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Old 12-09-2010, 09:10 AM   #1
Protaeus
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Default paired end fastq format in bwa

In some examples that I've read for using bwa to analyze paired end data, a fastq for each member of the pair is included (in other words, R1.fastq and R2.fastq). Will bwa handle paired end data that is in a single fastq? The reads are denoted with \1 and \2.
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Old 12-09-2010, 11:26 AM   #2
dawe
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Quote:
Originally Posted by Protaeus View Post
In some examples that I've read for using bwa to analyze paired end data, a fastq for each member of the pair is included (in other words, R1.fastq and R2.fastq). Will bwa handle paired end data that is in a single fastq? The reads are denoted with \1 and \2.
AFAIK no, it won't. You may separate reads into two different files, I guess with

Code:
$ grep -A2 ^@*1 filein.fq > reads_1.fq
$ grep -A2 ^@*2 filein.fq > reads_2.fq
d
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Old 12-09-2010, 01:24 PM   #3
kmcarr
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Quote:
Originally Posted by dawe View Post
AFAIK no, it won't. You may separate reads into two different files, I guess with

Code:
$ grep -A2 ^@*1 filein.fq > reads_1.fq
$ grep -A2 ^@*2 filein.fq > reads_2.fq
d
Not quite. First, FASTQ sets are four lines long so you have to collect the matched line and the 3 following (-A3). Your regular expression means "match 0 or more "@" at the beginning of a line, followed by a 1 (or 2). You need to specify an "@" followed by 0 or more of any character (.*). You are also not anchoring the 1 or 2 to the end of the line. Finally need to enclose the regular expression in quotes. To get what you intended it should be:

Code:
$ grep -A3 ^"@.*1"$ filein.fq > reads_1.fq
$ grep -A3 ^"@.*2"$ filein.fq > reads_2.fq
There is however a hidden gotcha in this method. @, 1 and 2 are valid characters for the quality string if the FASTQ is Sanger (or Illumina prior to 1.5). This means that your grep could match a quality string and then write it and the next three lines as a FASTQ block. This will cause whatever program was trying to parse this to puke (from personal experience).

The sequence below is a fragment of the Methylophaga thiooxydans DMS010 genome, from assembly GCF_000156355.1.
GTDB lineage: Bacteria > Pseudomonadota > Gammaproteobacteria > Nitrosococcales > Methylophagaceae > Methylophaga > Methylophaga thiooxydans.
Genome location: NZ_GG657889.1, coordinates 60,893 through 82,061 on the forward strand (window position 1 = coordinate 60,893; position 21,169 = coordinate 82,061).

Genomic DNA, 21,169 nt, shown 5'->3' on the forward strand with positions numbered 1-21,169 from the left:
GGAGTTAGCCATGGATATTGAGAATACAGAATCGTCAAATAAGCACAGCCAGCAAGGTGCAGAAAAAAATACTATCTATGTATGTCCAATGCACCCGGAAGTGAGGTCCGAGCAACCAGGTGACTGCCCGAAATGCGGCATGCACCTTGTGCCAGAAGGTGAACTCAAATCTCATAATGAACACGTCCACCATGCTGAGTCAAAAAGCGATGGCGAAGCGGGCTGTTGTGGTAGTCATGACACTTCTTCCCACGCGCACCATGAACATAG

In a random FASTQ file of ~20m reads I found 511 quality strings which were matched by these grep patterns. An incredibly small fraction to be sure but you need one to screw up your FASTQ file.
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Old 12-09-2010, 02:14 PM   #4
maubp
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For the reasons kmcarr gives (and other issues like this), personally I'd use a simple script using Biopython, BioPerl or similar rather than grep.
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Old 12-09-2010, 02:28 PM   #5
dawe
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Quote:
Originally Posted by maubp View Post
For the reasons kmcarr gives (and other issues like this), personally I'd use a simple script using Biopython, BioPerl or similar rather than grep.
I wrote the wrong grep expression, my bad. Indeed I used to grep @XXXX where XXXX is my machine ID for most of the operations... Also, bwa doesn't use quality for alignment (so it will work with A1 or A3).
Nevertheless, I believe grep is much faster than any bioperl/biopython script.

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